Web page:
tCanaanite Lord of the Hunt, slain by priestesses of Asherah, who buried him in a bog (earth-womb) and resurrected him after seven years, the standard term of kingship in primitive Palestine.1 He was mated to Asherah as Lady of the Pomegranate at Hadad-Rimmon, and his name was borne by two biblical kings, Ben-hadad and Hadad-ezer (Zechariah 12:11).
1. Hooke, M.E.M., 87.
[Walker, "Baal-Hadad"]A sampling of the source - Hooke's Middle Eastern Mythology (the sample including every line including the word "seven" or "year" or "king" or "kingship") - shows that he nowhere says anything about the standard term of kingship in primitive Palestine. In addition, her restatement of the story of Baal-hadad is severely misleading:
In this myth the handmaidens of the goddess Asherah, the Lady of the Sea, and of Yarikh, the moon-god, are sent to entreat the help of El against the attacks of monstrous creatures sent by Baal which are devouring them like worms. El tells them to go into the wilderness and hide themselves, and there give birth to wild beasts with horns and humps like buffaloes. Baal-Hadad will see them and chase after them. They do so and Baal is seized with desire to hunt the creatures to which they have given birth. But the chase proves disastrous to the god; he is caught by the monsters and disappears for seven years, sunk in a bog and helpless. During his absence things fall into chaos on earth. [Hooke, pp. 86-87]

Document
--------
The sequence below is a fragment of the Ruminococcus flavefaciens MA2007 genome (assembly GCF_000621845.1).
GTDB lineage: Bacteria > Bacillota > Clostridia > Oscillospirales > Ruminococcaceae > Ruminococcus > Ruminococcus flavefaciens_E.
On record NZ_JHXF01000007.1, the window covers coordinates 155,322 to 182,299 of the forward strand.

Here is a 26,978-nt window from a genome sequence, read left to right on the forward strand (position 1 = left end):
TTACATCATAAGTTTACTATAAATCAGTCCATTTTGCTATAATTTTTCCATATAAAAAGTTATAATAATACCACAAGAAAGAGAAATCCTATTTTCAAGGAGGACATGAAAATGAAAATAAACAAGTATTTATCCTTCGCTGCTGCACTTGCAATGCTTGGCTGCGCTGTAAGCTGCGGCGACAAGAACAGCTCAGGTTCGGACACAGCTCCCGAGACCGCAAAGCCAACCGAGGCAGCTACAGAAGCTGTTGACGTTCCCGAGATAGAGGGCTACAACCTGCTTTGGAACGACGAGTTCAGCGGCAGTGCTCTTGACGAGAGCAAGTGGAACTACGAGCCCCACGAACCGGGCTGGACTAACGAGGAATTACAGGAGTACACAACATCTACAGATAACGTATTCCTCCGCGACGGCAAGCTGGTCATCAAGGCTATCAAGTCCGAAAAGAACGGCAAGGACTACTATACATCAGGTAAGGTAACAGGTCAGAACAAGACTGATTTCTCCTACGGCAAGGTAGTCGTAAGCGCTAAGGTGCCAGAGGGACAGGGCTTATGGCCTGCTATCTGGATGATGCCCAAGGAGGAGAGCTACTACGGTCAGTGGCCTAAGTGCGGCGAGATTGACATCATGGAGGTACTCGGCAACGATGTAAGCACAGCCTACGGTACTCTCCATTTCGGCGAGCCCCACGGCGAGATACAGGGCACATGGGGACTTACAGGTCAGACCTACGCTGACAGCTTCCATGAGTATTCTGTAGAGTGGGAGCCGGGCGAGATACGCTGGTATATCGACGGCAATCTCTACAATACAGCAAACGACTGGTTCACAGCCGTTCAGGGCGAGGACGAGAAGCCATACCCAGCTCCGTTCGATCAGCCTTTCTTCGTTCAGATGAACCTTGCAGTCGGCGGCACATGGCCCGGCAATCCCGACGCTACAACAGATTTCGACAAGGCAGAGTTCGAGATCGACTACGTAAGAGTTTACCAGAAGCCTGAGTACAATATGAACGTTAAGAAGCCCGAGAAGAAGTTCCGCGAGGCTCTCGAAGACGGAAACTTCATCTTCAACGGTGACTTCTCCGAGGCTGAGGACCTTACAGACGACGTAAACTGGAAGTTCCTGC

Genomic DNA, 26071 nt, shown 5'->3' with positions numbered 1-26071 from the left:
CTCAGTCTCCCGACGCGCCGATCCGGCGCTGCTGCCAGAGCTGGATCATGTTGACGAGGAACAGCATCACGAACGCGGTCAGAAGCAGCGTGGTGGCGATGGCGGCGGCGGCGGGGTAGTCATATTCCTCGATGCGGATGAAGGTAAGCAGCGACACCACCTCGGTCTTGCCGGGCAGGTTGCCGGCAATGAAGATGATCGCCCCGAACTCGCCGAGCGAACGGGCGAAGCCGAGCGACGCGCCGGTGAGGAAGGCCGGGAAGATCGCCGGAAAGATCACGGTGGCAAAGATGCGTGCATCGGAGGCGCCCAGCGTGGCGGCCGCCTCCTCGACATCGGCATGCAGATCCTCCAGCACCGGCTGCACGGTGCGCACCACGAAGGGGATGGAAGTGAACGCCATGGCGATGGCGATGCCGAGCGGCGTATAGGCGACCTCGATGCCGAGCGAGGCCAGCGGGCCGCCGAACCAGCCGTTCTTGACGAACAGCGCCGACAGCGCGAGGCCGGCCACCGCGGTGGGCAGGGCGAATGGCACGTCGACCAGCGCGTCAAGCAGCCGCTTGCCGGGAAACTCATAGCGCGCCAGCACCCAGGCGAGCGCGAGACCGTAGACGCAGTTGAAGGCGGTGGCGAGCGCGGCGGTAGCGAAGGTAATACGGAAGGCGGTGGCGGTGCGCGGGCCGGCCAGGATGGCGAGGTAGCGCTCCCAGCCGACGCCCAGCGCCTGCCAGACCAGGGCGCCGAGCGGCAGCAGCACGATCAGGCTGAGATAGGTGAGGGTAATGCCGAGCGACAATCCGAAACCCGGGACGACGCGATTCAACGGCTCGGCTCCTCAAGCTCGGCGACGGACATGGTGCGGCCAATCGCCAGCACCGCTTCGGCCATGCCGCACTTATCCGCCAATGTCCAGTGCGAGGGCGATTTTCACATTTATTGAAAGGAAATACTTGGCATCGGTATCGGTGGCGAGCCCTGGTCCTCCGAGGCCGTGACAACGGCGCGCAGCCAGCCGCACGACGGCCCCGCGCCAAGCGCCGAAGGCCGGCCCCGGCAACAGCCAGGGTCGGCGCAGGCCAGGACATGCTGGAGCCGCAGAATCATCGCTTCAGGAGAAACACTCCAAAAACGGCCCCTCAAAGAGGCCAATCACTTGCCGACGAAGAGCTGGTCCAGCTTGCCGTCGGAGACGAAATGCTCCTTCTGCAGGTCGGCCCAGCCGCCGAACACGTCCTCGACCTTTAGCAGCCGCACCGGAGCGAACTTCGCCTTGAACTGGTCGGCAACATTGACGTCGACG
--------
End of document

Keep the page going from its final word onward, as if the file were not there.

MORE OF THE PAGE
It would also have been relevant to point out that both the biblical kings were kings of neighbouring nations, so their names cannot be seen as indicative regarding the beliefs of the biblical authors.
Walker, Barbara. Woman's Encyclopedia of Myths and Secrets; again, page numbers are omitted as the articles are in alphabetic order.
Hooke, S.H., Middle Eastern Mythology, pp. 86, 87, available on archive.org